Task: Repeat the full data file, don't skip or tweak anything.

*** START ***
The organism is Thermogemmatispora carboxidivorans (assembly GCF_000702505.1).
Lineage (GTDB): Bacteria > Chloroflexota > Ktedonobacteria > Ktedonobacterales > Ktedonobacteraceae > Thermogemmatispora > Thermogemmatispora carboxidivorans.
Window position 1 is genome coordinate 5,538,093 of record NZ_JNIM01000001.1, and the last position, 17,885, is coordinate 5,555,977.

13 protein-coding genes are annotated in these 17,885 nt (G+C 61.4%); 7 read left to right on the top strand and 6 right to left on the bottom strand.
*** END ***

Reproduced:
The organism is Thermogemmatispora carboxidivorans (assembly GCF_000702505.1).
Lineage (GTDB): Bacteria > Chloroflexota > Ktedonobacteria > Ktedonobacterales > Ktedonobacteraceae > Thermogemmatispora > Thermogemmatispora carboxidivorans.
Window position 1 is genome coordinate 5,538,093 of record NZ_JNIM01000001.1, and the last position, 17,885, is coordinate 5,555,977.

13 protein-coding genes are annotated in these 17,885 nt (G+C 61.4%); 7 read left to right on the top strand and 6 right to left on the bottom strand.